Minister of Agriculture Antonio Walker is very pleased with the reception that Chile’s agricultural products have gained around the world, particularly in Japan, which is famous for its quality standards.

“Japan is one of the three most important markets to Chile, mainly for our trout, pork, salmon, sea urchin, mussels, lemons, grapes, poultry and frozen fruits and vegetables. All of these Chilean foods have met Japan’s health, environmental, phytosanitary and zoo-sanitary legal requirements and standards,” Walker said.

Not neglecting its trade relationship with the rest of the world, Chile values the Comprehensive and Progressive Agreement for Trans-Pacific Partnership (CPTPP), a free trade agreement signed by 11 countries in the Asia-Pacific region.

“The CPTPP is expected to provide important benefits for our export sector as it will create 3,000 new opportunities in our agricultural and agro-industrial sectors in markets such as Japan, Vietnam, Canada and Mexico once the treaty enters into force. This will undoubtedly diversify our export matrix and help the economic growth of our country,” said Jorge O’Ryan, general director of ProChile, the country’s export promotion bureau. 

When the treaty goes into effect, Chile will be able to export 1,065 products, including mollusks, crabs, frozen chicken, powdered milk, animal hides, salt, fruit jams, apple juice and tomato puree, to Japan.

“Chile is a reliable partner where institutions work. Our economy is open to the world with 29 different trade agreements. We are dedicated to foreign trade and have mature industries and entrepreneurs that have made our country an exporting power. We are the world’s leading exporter of 29 products,” O’Ryan also said.

Japan remains Chile’s main source of investment from Asia, accounting for an inflow of $5.7 billion between 2009 and 2015, or around 4 percent of total foreign direct investment.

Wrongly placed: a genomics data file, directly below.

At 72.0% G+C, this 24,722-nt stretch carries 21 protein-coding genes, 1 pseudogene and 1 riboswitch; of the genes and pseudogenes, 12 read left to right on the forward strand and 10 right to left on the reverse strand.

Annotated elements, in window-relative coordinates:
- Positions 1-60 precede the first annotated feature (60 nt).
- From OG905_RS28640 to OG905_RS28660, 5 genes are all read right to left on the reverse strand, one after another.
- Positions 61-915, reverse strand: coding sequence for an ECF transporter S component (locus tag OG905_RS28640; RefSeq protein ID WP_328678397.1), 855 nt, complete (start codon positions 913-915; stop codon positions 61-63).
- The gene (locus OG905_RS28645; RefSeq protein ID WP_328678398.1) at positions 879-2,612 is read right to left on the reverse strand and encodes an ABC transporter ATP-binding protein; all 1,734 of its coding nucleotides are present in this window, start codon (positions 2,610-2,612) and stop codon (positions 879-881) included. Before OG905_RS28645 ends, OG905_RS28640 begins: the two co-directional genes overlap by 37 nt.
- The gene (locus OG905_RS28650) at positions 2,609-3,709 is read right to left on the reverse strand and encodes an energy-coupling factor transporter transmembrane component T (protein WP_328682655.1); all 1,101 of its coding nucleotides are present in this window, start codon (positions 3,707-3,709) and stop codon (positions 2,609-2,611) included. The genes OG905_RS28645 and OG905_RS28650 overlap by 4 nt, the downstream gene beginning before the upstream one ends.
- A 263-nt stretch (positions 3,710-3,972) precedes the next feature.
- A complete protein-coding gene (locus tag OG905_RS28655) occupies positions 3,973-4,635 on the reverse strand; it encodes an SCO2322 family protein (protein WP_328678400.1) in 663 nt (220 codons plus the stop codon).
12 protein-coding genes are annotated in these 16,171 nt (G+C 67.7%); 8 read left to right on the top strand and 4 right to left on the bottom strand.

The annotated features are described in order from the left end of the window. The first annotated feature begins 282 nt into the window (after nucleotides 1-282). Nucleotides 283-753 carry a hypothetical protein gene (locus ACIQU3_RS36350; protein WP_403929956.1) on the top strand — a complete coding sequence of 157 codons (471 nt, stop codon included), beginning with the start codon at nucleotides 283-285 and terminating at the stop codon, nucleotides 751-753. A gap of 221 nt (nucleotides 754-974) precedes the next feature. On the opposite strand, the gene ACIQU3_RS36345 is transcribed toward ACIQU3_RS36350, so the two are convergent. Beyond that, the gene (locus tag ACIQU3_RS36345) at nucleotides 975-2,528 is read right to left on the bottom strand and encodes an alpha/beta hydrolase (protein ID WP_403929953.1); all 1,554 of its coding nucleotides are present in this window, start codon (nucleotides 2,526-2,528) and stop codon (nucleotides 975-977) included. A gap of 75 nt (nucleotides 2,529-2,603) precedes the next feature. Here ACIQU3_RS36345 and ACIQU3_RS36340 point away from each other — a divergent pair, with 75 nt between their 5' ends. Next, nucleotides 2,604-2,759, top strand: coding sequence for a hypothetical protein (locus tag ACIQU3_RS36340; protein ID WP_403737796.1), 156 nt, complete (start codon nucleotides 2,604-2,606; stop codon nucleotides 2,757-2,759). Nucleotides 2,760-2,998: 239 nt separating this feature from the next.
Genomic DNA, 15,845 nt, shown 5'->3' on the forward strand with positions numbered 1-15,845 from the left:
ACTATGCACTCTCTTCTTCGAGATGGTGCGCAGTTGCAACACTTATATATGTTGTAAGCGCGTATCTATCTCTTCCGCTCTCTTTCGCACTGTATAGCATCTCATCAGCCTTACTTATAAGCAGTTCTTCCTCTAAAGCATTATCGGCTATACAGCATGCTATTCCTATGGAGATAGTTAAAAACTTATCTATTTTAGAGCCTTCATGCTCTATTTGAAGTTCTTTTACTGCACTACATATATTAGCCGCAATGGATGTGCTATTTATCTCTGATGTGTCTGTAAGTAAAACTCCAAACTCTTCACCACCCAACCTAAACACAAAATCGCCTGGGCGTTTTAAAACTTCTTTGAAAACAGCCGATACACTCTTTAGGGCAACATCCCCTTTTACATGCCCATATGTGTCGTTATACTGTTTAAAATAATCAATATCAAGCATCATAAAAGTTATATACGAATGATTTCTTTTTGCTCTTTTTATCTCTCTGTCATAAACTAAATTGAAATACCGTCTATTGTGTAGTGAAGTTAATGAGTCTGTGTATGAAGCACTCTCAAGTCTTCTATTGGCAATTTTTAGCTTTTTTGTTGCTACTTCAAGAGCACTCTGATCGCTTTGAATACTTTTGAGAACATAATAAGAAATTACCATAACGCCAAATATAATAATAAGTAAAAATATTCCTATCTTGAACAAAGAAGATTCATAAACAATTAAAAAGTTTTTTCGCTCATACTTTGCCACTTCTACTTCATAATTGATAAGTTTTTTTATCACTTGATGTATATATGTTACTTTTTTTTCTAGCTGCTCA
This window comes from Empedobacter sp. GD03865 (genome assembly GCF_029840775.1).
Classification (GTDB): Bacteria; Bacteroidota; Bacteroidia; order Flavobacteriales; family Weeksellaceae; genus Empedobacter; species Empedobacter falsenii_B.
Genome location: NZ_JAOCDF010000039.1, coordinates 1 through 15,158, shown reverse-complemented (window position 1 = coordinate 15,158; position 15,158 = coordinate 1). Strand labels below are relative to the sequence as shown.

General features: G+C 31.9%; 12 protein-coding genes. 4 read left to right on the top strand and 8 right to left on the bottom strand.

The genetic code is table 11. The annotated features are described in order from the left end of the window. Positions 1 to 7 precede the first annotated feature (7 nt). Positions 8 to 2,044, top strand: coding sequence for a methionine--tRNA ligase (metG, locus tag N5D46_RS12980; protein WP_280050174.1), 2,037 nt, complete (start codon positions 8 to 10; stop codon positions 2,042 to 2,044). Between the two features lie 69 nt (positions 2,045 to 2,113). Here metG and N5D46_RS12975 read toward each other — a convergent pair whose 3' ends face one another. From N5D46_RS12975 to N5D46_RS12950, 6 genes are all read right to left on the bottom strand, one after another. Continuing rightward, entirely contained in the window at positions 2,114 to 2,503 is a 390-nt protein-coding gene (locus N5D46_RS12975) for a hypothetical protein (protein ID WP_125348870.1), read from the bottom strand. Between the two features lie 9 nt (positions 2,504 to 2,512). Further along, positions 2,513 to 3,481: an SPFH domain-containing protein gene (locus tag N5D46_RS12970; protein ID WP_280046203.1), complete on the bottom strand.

“We are very enthusiastic about our existing trade partnership and we expect to see a rise in value-added services as well. We have a very positive balance with Japan. They are our third-largest export destination for non-copper products and when it comes to diversification, its involvement in this strategy is very important,” Vice Minister of Trade Rodrigo Yanez said.

Chile hosts more than 100 Japanese companies, such as global conglomerates Mitsubishi, Mitsui, Marubeni, Sumitomo, Itochu and Sojitz, operating in vital sectors such as mining, forestry, fisheries, water, banking, solar energy, information technology and food. Over many decades, these companies have brought high levels of knowledge, top technology, innovation and valuable research.

And as Japan and Chile mark a new chapter in their partnership, Japanese Ambassador to Chile Yoshinobu Hiraishi said the two countries will continue to be indispensable to each other in the foreseeable future.

“Japanese companies attach more importance to mutual trust and meaningful relationships in the long run. Those aspects have been accepted and appreciated by their Chilean counterparts. Japan, as a whole, is going to be the trustworthy partner for Chile, not just in terms of business, but also in terms of the political relationship and our people’s relationships in general,” Hiraishi said.

Chile 2019 was prepared for and originally printed in The Japan Times Newspaper.

PDF of the printed report